Craters of the Moon
National Monument and Preserve

National Park Service

“Bizarre monoliths frozen in time...harsh, unexpected
landscapes of vast lava flows, volcanic craters and massive
cinder cones that seem unearthly in their stark form.”

Volcanism at Craters of the Moon

s recently as 2,000 years ago, volcanic eruptions along the Great Rift in southern Idaho created an ocean of lava flows so vast it is visible from space. Craters of the Moon National Monument and Preserve is a rugged landscape with a surprisingly diverse, but fragile ecosystem. Volcanism at Craters of the Moon was created to help visitors see the direct connection between the volcanic process and the now “frozen” geologic features of the park.

The project used stock footage from Hawai’i Volcanoes National Park combined with footage shot in lava tube caves, cinder cones. Lava forms are surprisingly fragile, requiring extra care in the production process, even while using jibs to create new perspectives on some of the lava monoliths. Craters of the Moon is a remarkable place, and too many visitors simply drive the interpretive loop without getting out on the trails. We designed the video to spark visitor interest, connect them to the resource, educate them about it’s fragility, and hopefully guide their eyes to see meaning in the rocks before them.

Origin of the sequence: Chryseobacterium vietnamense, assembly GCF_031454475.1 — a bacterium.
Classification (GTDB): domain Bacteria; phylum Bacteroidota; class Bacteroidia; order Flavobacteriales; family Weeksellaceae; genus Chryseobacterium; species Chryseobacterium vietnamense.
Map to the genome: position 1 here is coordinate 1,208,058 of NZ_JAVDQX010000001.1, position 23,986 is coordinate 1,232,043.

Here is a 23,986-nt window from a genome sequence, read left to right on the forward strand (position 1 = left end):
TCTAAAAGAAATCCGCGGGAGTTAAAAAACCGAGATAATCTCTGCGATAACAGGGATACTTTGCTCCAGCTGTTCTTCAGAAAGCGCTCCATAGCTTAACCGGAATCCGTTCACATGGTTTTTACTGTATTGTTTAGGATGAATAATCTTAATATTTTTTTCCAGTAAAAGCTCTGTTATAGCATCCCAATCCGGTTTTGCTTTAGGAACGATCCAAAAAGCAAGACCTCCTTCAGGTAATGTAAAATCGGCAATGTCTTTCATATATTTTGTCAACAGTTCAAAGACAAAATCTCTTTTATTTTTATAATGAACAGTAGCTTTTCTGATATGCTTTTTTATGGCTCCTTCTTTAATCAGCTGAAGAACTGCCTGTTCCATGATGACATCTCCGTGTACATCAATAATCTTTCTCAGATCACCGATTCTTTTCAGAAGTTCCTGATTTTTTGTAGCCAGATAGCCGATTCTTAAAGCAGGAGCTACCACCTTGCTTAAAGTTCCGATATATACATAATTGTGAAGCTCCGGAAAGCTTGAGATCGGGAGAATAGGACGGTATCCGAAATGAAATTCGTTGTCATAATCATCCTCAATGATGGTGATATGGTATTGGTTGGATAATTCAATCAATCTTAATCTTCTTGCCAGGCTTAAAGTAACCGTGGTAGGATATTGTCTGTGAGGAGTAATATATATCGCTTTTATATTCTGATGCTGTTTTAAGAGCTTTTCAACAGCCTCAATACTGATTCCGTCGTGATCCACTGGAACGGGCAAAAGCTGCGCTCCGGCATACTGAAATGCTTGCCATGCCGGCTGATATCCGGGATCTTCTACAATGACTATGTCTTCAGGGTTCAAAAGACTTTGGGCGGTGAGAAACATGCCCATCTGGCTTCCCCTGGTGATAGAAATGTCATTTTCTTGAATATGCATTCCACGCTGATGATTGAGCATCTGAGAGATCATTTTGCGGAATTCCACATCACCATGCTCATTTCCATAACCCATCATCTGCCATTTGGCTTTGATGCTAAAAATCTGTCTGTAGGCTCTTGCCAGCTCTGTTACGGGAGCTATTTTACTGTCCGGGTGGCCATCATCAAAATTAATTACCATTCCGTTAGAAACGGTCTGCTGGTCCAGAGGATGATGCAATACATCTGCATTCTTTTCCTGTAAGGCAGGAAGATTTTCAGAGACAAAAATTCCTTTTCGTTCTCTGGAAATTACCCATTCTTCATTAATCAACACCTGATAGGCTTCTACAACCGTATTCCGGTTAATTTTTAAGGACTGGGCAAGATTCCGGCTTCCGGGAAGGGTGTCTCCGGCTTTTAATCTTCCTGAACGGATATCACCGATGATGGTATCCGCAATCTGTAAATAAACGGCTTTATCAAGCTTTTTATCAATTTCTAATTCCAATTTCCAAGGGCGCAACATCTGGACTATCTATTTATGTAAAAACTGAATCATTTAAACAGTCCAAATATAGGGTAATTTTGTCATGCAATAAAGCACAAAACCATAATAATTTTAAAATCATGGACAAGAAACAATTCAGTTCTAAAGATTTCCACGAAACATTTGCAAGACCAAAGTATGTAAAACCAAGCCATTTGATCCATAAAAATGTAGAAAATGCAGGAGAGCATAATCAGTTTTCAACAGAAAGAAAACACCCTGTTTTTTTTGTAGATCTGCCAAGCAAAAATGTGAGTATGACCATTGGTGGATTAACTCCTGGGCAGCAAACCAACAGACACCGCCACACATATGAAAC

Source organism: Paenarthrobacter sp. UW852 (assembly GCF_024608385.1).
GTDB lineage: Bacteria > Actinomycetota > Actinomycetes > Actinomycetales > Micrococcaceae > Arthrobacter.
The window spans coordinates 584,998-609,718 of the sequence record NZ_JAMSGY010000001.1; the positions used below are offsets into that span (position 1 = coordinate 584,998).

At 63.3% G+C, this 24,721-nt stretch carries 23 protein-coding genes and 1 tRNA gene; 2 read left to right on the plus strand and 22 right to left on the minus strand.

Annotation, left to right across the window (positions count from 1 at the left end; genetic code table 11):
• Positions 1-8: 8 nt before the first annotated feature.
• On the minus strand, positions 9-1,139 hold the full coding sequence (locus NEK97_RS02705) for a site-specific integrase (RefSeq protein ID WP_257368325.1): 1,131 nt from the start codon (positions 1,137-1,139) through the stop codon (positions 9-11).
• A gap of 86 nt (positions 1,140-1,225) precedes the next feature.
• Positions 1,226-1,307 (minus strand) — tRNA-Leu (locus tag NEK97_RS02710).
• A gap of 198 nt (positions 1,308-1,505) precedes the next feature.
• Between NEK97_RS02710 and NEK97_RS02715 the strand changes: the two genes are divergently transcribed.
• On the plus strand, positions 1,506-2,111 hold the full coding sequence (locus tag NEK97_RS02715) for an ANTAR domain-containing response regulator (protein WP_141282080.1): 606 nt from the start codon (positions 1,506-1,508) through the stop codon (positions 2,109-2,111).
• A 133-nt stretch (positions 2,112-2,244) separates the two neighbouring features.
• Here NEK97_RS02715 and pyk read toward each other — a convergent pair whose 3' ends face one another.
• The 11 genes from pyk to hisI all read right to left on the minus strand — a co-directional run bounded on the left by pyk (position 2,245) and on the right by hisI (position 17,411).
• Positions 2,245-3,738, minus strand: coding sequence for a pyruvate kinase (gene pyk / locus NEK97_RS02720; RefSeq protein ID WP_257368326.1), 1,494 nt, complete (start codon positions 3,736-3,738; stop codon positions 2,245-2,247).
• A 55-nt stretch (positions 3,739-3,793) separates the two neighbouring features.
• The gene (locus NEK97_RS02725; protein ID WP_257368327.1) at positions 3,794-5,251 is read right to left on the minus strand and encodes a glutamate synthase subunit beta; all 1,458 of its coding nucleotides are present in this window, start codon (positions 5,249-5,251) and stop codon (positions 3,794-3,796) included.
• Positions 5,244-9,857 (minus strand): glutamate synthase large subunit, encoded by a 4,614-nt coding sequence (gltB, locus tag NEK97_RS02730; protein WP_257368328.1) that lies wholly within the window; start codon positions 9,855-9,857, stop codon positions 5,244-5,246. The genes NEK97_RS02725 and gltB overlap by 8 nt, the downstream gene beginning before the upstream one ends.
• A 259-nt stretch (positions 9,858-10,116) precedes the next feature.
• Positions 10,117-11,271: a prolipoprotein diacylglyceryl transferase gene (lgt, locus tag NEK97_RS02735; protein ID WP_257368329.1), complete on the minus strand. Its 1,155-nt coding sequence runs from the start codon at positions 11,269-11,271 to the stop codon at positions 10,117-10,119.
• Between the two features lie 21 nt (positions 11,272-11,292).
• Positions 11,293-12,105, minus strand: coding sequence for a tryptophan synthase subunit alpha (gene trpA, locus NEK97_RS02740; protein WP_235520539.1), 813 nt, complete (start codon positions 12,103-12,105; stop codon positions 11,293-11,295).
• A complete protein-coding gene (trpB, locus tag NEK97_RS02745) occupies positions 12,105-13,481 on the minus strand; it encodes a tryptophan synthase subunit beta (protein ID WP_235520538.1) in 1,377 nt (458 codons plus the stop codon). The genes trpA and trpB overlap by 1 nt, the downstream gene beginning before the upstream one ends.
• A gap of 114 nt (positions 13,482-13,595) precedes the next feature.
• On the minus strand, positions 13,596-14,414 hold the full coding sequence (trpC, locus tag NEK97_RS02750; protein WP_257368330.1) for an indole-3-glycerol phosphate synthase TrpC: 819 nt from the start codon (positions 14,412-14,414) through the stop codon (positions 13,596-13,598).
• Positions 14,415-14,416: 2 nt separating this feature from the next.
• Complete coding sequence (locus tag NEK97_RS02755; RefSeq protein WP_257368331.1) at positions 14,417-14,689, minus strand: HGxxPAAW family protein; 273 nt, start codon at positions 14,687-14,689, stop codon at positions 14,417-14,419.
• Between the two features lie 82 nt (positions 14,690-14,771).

“Just a note to thank you for the fine job that you did on replacing our old museum film with a spectacular new production. You and your technicians crafted a superb film with outstanding cinematography and some unexpected bonuses including an original soundtrack. It was also a fun couple of days working with you and your Director of Photography in the field. I believe that you successfully captured this dynamic landscape and I look forward to sharing this new film with visitors.”

Ted Stout
Chief of Interpretation


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